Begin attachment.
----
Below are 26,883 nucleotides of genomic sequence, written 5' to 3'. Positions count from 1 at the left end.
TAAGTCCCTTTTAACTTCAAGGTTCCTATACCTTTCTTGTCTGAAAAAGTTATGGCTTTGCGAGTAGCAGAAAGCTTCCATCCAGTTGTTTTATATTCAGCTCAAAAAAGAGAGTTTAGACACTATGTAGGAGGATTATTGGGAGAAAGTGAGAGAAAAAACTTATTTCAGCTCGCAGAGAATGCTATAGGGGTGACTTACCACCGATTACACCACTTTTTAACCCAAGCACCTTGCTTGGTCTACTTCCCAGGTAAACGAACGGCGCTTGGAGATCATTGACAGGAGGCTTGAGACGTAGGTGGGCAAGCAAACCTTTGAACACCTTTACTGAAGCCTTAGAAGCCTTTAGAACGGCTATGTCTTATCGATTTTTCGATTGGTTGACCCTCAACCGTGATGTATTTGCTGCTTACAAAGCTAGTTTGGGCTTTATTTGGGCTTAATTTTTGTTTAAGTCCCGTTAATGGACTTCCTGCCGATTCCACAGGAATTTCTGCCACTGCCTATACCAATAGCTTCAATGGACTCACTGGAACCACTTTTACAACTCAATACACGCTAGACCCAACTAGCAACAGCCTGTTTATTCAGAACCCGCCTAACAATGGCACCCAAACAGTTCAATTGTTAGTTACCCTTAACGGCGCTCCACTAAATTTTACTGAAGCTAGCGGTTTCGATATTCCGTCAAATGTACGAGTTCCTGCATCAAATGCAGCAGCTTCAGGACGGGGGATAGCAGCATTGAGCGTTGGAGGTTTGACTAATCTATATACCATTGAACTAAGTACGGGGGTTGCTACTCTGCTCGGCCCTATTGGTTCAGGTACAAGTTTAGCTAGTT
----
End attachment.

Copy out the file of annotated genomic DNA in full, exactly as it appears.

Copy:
Below are 26,883 nucleotides of genomic sequence, written 5' to 3'. Positions count from 1 at the left end.
TAAGTCCCTTTTAACTTCAAGGTTCCTATACCTTTCTTGTCTGAAAAAGTTATGGCTTTGCGAGTAGCAGAAAGCTTCCATCCAGTTGTTTTATATTCAGCTCAAAAAAGAGAGTTTAGACACTATGTAGGAGGATTATTGGGAGAAAGTGAGAGAAAAAACTTATTTCAGCTCGCAGAGAATGCTATAGGGGTGACTTACCACCGATTACACCACTTTTTAACCCAAGCACCTTGCTTGGTCTACTTCCCAGGTAAACGAACGGCGCTTGGAGATCATTGACAGGAGGCTTGAGACGTAGGTGGGCAAGCAAACCTTTGAACACCTTTACTGAAGCCTTAGAAGCCTTTAGAACGGCTATGTCTTATCGATTTTTCGATTGGTTGACCCTCAACCGTGATGTATTTGCTGCTTACAAAGCTAGTTTGGGCTTTATTTGGGCTTAATTTTTGTTTAAGTCCCGTTAATGGACTTCCTGCCGATTCCACAGGAATTTCTGCCACTGCCTATACCAATAGCTTCAATGGACTCACTGGAACCACTTTTACAACTCAATACACGCTAGACCCAACTAGCAACAGCCTGTTTATTCAGAACCCGCCTAACAATGGCACCCAAACAGTTCAATTGTTAGTTACCCTTAACGGCGCTCCACTAAATTTTACTGAAGCTAGCGGTTTCGATATTCCGTCAAATGTACGAGTTCCTGCATCAAATGCAGCAGCTTCAGGACGGGGGATAGCAGCATTGAGCGTTGGAGGTTTGACTAATCTATATACCATTGAACTAAGTACGGGGGTTGCTACTCTGCTCGGCCCTATTGGTTCAGGTACAAGTTTAGCTAGTT